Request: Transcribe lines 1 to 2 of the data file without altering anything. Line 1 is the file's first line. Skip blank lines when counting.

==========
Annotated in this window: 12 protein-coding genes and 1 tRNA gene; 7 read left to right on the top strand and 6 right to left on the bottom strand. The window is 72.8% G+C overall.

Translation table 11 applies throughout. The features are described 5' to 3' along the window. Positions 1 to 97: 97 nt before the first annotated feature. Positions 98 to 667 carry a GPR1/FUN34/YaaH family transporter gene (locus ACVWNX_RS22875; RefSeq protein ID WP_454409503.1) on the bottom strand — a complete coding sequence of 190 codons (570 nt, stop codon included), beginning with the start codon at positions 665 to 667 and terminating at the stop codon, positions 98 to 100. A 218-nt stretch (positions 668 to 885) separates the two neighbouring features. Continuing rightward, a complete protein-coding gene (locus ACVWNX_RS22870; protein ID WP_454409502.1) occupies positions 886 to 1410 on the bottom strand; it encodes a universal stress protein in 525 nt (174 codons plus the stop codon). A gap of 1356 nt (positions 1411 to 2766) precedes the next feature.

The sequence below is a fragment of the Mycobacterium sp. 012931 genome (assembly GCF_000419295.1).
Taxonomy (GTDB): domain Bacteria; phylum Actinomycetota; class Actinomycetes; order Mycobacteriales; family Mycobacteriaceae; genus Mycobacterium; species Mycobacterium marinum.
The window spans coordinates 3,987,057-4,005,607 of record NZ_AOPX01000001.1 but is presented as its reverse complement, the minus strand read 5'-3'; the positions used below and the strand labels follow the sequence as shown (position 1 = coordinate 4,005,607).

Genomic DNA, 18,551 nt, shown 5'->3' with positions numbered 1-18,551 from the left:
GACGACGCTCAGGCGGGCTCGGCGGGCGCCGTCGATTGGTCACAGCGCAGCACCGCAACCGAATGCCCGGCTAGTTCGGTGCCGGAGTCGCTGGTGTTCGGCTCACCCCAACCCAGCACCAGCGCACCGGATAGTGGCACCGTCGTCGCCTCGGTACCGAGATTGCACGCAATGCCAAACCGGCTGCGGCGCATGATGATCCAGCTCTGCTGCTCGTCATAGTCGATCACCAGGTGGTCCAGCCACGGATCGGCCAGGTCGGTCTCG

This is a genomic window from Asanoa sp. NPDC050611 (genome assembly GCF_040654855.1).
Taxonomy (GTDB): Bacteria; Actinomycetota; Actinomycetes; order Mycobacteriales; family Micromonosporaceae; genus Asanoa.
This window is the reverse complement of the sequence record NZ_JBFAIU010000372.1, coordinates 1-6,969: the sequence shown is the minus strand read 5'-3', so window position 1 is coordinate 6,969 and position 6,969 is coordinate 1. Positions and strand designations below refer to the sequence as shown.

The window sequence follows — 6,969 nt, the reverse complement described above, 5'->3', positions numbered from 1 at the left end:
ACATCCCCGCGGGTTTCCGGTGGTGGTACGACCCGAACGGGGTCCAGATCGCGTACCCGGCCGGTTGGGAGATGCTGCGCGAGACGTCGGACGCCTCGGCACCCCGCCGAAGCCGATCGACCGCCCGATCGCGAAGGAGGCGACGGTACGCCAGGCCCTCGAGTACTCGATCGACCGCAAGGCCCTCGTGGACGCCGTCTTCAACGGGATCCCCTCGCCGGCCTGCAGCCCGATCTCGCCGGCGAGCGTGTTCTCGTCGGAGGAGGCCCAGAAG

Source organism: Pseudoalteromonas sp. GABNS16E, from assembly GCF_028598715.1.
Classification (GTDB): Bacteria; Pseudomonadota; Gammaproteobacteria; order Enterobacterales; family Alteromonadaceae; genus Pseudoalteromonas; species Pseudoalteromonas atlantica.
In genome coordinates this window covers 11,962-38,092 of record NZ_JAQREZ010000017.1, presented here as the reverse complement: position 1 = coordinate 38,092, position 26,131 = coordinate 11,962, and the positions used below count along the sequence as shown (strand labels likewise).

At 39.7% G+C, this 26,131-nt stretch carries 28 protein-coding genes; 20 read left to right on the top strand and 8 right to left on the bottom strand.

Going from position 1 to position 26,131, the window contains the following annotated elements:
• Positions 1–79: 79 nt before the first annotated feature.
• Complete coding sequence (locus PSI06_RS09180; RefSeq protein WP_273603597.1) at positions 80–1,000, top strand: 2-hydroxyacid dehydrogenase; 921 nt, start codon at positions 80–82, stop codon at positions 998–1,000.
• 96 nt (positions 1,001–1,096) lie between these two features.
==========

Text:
Annotated in this window: 12 protein-coding genes and 1 tRNA gene; 7 read left to right on the top strand and 6 right to left on the bottom strand. The window is 72.8% G+C overall.

Translation table 11 applies throughout. The features are described 5' to 3' along the window. Positions 1 to 97: 97 nt before the first annotated feature. Positions 98 to 667 carry a GPR1/FUN34/YaaH family transporter gene (locus ACVWNX_RS22875; RefSeq protein ID WP_454409503.1) on the bottom strand — a complete coding sequence of 190 codons (570 nt, stop codon included), beginning with the start codon at positions 665 to 667 and terminating at the stop codon, positions 98 to 100. A 218-nt stretch (positions 668 to 885) separates the two neighbouring features. Continuing rightward, a complete protein-coding gene (locus ACVWNX_RS22870; protein ID WP_454409502.1) occupies positions 886 to 1410 on the bottom strand; it encodes a universal stress protein in 525 nt (174 codons plus the stop codon). A gap of 1356 nt (positions 1411 to 2766) precedes the next feature.